By morning the horsemen had yet to catch up with us, but the story of a small group of people who had killed Soul Thieves swept through the camp like wind-driven fire through dry grasslands. The descriptions the incident varied, with the number of dead ranging from one to an uncountable many, but it wasn’t long until the people around us began to look at us differently.
I pulled my hood up over my head, covering as much of my face as I was willing to compromise my peripheral vision. “We should go,” I said. “Quickly.”
“They won’t bother us,” Bags said. “They’re too frightened. If someone comes too close Katherine can chase them away.” Elena smiled at his comment, but Katherine stared at Bags in stony silence for a moment, one eye swollen almost shut, before hoisting her saddle onto her horse with her good arm. In silence we all did the same, Bags helping Elena while I managed on my own. I was the last in the saddle, trying to get comfortable while Katherine scanned our camp for any forgotten items.
We rode from a camp that had fallen silent, all eyes on us. I pulled back further into the cover of my hood. There was no hiding Bags, however, and before too long stories of the baron’s assassin and the Soul Thief slayer would collide. It would be difficult to predict how any individual would react to seeing us.
As we reached the road and turned south, a shout came behind us, from the camp. The man shouted again, and others picked up the call. A cheer, hailing us as heroes. Katherine’s back straightened as the cheer grew, and stayed straight after it faded, leaving we motley heroes alone on the road in the early morning light.
The road steepened as fields gave way to forest and the river flowed with greater vigor, sweeping toward the edge of the plateau a few miles ahead. Bright-colored birds flitted from tree to tree, and under the cover of the trees I lowered my hood once more to listen to the sounds of the forest around us. We passed one platoon of soldiers heading north, and a pair of oxen-pulled wagons, but the road was empty when I saw the sign only my kind understood. “This is it,” I said, loud enough for Kat to hear.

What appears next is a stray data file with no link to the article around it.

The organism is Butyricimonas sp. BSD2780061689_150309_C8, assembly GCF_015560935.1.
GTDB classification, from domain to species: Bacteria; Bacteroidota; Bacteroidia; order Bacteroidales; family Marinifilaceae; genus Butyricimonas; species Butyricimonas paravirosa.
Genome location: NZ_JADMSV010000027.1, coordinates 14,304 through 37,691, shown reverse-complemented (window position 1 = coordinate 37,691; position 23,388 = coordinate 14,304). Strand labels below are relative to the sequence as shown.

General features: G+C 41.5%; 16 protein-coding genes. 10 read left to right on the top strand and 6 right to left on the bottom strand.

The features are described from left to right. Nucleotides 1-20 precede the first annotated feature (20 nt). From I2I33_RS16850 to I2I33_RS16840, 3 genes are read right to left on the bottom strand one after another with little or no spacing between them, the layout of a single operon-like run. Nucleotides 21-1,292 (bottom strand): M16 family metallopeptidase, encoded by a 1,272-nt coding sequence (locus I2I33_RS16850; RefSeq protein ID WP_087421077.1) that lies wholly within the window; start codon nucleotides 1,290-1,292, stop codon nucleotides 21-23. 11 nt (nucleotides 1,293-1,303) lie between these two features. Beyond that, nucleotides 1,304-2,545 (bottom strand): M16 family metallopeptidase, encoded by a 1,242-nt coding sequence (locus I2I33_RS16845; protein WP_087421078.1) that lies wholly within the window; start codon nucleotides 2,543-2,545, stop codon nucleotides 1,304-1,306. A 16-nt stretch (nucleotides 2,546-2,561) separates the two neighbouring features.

She stopped, scanned the underbrush, and I caught a fleeting smile stealing across her face before she turned her horse away from the river, through the thick underbrush to find a path on the other side. She waited while the rest of us came through. “How far?” she asked.
I dismounted with slightly more grace than I had the night before, and inspected a low bush crowded with white flowers. After a few moments of searching I found the one that had been cut from its stem, but was still fresh. When the sun had risen this morning, the hole at Rock Fork had been secure. By now, I knew, our presence had been noted; no new flower would be cut tomorrow.
The seldom-traveled path was easy to follow as it wound between the trunks of oak and chestnut; the morning light shone through the leaves and dappled the ground with dancing circles of light. Except for a pair of fresh deer tracks there were no other footprints on the path. Had I been alone and on foot, there would still be no footprints.
The trees gave way to a grassy clearing with a modest half-timber cottage in the center, its dark slate roof tiles glinting in the morning sun. Old Robert stood in the path halfway between the trees and the cottage, his arms crossed across his chest and his feet apart, scowling beneath his gray eyebrows. “I was afraid you’d turn up here,” he said, “after all the shit I’ve heard.” He inspected each of us as we dismounted. “She’s taken a beating,” he said, gesturing with his chin at Katherine.
I nodded. “This is Katherine, who is—”
“I know who she is.”
I gestured to the big man, still sitting on his big horse. “This is Bags. And this is Elena. Elena is my ward, now.”
That surprised Robert. “You?” he asked. I nodded, and he continued to glare at me. “Hope I’m the one gets to tell your mother,” he said finally. “You’re sick, ain’t ya?” I nodded again, and he turned to Elena. “Welcome to the family.”
“Hello,” she said.
Old Robert grunted, a deep frown creasing his face, which on Robert was indistinguishable from his smile. “Let’s get this one patched up,” he said, gesturing to Katherine. “You can help, girl. Martin, you rest. You got the horses, big man? You can put the tack in the shed. Fritz will be back with supper about sunset.”
“Fritz is here now?” I asked. “What happened to High Rook?”
Old Robert cast a glance at his new guests. “Someone was careless.” He turned to Kat and gestured her toward the cottage. I’d hear the full story later, away from unwelcome ears, along with all the other news that had passed through this place.